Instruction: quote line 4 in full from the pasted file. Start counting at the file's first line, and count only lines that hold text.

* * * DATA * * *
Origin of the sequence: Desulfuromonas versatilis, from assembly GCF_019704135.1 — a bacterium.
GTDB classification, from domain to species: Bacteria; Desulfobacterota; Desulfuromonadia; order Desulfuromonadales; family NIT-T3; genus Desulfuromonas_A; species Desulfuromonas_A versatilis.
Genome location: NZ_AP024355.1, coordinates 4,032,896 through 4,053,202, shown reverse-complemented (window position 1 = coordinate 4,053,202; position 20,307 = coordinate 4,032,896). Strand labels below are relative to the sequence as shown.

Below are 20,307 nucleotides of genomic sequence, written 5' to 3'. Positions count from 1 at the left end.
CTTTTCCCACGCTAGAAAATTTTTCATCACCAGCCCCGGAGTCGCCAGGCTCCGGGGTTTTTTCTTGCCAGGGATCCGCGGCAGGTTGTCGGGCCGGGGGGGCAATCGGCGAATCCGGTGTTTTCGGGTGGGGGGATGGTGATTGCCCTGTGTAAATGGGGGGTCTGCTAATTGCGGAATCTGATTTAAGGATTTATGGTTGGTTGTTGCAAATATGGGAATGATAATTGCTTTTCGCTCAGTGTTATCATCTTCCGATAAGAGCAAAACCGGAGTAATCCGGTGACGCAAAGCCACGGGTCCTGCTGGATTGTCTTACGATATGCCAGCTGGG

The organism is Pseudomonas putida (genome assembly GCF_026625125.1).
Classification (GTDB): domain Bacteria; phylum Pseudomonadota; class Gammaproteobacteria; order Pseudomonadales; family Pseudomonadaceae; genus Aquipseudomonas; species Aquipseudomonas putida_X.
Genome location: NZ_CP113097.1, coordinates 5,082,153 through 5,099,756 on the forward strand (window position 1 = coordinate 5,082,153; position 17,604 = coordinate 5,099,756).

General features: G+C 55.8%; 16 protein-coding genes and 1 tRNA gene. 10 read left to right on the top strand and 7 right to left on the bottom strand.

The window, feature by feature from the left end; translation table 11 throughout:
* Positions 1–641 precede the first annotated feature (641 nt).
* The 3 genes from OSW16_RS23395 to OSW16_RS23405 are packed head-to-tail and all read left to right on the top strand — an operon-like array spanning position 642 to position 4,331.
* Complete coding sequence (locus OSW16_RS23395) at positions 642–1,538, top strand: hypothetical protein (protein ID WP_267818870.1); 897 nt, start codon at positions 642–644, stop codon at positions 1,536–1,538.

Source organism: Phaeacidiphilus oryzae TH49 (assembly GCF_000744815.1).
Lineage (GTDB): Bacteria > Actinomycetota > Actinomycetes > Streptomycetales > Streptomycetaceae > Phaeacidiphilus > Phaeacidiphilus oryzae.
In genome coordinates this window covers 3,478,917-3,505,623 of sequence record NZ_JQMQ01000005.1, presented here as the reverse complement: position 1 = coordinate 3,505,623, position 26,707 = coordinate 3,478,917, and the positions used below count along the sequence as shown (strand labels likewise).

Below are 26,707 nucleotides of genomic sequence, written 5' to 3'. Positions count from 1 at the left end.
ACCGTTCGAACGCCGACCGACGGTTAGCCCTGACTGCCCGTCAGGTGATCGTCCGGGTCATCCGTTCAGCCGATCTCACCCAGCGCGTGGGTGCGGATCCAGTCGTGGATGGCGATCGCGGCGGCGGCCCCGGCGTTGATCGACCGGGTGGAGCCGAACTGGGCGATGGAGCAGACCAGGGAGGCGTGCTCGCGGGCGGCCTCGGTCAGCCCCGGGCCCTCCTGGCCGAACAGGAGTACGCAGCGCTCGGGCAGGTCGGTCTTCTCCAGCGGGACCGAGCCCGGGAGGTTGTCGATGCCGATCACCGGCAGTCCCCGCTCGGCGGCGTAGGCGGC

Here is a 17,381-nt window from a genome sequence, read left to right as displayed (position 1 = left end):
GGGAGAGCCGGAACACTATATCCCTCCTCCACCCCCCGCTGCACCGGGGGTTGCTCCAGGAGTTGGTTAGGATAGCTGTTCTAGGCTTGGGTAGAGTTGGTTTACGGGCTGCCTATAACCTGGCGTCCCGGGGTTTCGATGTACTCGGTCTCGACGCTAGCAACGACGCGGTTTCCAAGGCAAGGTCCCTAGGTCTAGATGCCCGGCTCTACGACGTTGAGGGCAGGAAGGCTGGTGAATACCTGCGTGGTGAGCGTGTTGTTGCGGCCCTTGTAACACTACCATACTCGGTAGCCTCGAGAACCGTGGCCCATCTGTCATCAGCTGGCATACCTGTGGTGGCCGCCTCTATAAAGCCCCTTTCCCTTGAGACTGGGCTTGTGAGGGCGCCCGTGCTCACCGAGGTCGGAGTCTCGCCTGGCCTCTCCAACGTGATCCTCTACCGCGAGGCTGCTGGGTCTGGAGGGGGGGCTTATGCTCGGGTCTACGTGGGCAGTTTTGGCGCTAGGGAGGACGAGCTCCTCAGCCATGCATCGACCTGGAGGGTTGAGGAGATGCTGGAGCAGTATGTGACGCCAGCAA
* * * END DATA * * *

Below are 20,307 nucleotides of genomic sequence, written 5' to 3'. Positions count from 1 at the left end.